Gazprom officials have declined to confirm or deny such a possible settlement, though gaining control over this gas would beef up Gazprom's leverage in price negotiations for next year with Ukraine, whose pipelines serve as the main artery for supplies from Russia and Central Asia to the European Union. Control over this gas would enable Gazprom to squeeze Ukraine by reducing supplies while keeping shipments to Europe stable.
"Without a doubt, such a scenario would not leave Ukraine with a good negotiating position in gas price talks," says Oleksiy Ivchenko, former head of Naftogaz and a close associate of Ukraine's pro-Western president, Viktor Yushchenko.
Ivchenko accuses Ukraine's current energy minister, an appointee of former pro-Russian Prime Minister Viktor Yanukovych, of deliberately playing along with Gazprom to build up debts in order to help Moscow gain leverage in gas price talks and take over the country's prized gas pipeline system. "RosUkrEnergo and Ukrgaz-energo are Gazprom's partners. It was Gazprom's will to set up such a structure, giving them such a big role," he alleges. "These debts are dubious... they were purposefully created to make Ukraine a debtor to RosUkrEnergo. In return there will be an attempt to lay claim to Ukraine's vast gas pipelines as payment for debts."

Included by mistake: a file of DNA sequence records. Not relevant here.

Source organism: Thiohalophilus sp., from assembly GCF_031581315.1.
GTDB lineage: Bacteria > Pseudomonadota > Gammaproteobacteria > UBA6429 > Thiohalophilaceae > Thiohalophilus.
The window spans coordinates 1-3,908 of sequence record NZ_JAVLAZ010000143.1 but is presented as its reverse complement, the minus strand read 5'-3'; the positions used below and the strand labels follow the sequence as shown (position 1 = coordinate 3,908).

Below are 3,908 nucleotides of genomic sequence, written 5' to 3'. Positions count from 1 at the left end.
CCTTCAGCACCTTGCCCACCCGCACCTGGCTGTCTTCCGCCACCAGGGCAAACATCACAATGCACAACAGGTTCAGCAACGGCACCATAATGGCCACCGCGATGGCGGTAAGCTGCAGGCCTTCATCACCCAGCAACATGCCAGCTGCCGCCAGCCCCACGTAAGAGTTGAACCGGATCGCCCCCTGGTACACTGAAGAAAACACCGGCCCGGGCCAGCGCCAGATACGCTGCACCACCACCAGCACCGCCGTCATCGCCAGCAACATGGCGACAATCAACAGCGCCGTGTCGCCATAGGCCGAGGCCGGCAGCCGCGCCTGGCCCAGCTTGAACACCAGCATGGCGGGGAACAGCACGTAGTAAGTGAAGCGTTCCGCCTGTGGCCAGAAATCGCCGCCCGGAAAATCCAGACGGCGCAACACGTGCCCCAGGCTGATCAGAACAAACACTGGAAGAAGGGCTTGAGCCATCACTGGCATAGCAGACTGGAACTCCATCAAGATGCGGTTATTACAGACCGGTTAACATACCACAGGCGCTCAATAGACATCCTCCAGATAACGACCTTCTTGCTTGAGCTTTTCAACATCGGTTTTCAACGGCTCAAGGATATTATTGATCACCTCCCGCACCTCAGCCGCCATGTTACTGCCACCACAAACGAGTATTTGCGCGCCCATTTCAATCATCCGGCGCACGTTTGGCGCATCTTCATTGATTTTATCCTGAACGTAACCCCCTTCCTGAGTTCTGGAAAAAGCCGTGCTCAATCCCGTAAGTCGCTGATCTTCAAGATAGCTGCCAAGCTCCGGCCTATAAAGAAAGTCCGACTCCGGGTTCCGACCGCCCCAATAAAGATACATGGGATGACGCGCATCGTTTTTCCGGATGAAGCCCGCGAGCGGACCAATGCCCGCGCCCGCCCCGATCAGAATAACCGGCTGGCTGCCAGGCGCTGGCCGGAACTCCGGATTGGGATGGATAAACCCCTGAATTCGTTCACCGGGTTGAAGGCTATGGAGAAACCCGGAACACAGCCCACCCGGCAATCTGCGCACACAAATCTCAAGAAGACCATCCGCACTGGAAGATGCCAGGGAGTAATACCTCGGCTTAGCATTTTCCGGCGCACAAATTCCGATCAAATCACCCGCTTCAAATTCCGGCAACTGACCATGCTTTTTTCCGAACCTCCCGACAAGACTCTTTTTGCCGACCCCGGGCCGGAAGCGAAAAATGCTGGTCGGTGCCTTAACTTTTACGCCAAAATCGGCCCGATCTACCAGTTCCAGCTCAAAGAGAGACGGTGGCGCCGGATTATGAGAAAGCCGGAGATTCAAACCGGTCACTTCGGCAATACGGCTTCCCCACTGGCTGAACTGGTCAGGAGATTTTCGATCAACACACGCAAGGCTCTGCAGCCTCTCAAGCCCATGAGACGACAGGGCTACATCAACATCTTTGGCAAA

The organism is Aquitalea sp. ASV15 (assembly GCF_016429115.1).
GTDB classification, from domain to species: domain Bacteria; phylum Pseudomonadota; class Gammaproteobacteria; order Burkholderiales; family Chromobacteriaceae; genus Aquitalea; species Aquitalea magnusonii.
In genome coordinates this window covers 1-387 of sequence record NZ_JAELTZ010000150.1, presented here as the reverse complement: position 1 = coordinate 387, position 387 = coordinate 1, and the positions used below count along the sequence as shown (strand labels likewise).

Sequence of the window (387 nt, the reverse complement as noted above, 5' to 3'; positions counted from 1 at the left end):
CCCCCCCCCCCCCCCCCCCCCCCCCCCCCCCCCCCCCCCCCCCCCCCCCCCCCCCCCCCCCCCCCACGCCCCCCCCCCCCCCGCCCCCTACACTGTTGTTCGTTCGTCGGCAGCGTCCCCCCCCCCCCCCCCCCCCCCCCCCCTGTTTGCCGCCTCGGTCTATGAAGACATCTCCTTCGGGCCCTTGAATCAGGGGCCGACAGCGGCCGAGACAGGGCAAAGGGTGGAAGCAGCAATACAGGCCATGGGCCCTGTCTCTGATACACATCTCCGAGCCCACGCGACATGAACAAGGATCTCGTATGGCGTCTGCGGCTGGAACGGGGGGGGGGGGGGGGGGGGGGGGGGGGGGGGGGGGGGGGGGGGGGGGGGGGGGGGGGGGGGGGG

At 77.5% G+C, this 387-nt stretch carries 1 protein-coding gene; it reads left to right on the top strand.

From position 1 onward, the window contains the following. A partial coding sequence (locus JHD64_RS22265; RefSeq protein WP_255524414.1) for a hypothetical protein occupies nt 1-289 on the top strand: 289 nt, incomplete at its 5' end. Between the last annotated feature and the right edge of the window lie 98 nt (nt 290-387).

Ivchenko headed Naftogaz during the 2006 price standoff when Kyiv and Moscow agreed a stiff price hike and the increased role of RosUkrEnergo and Ukrgaz-energo in the supply of gas. Ukraine held the advantage back then, Ivchenko insists, stressing that the compromise agreement reached prevented Gazprom from gaining control over underground storage and raising gas prices unilaterally. "When I was in charge of Naftogaz, all the gas that was in underground storage was owned by Naftogaz and we regulated it. We supported Europe when Gazprom started shutting off gas supplies back then in 2006. Today, the gas in underground storage is not the ownership of Ukraine, but of these companies. These companies, if they want to put pressure on Europe or Ukraine, are free to do so and fully in control of the gas supplies to Europe," Ivchenko says.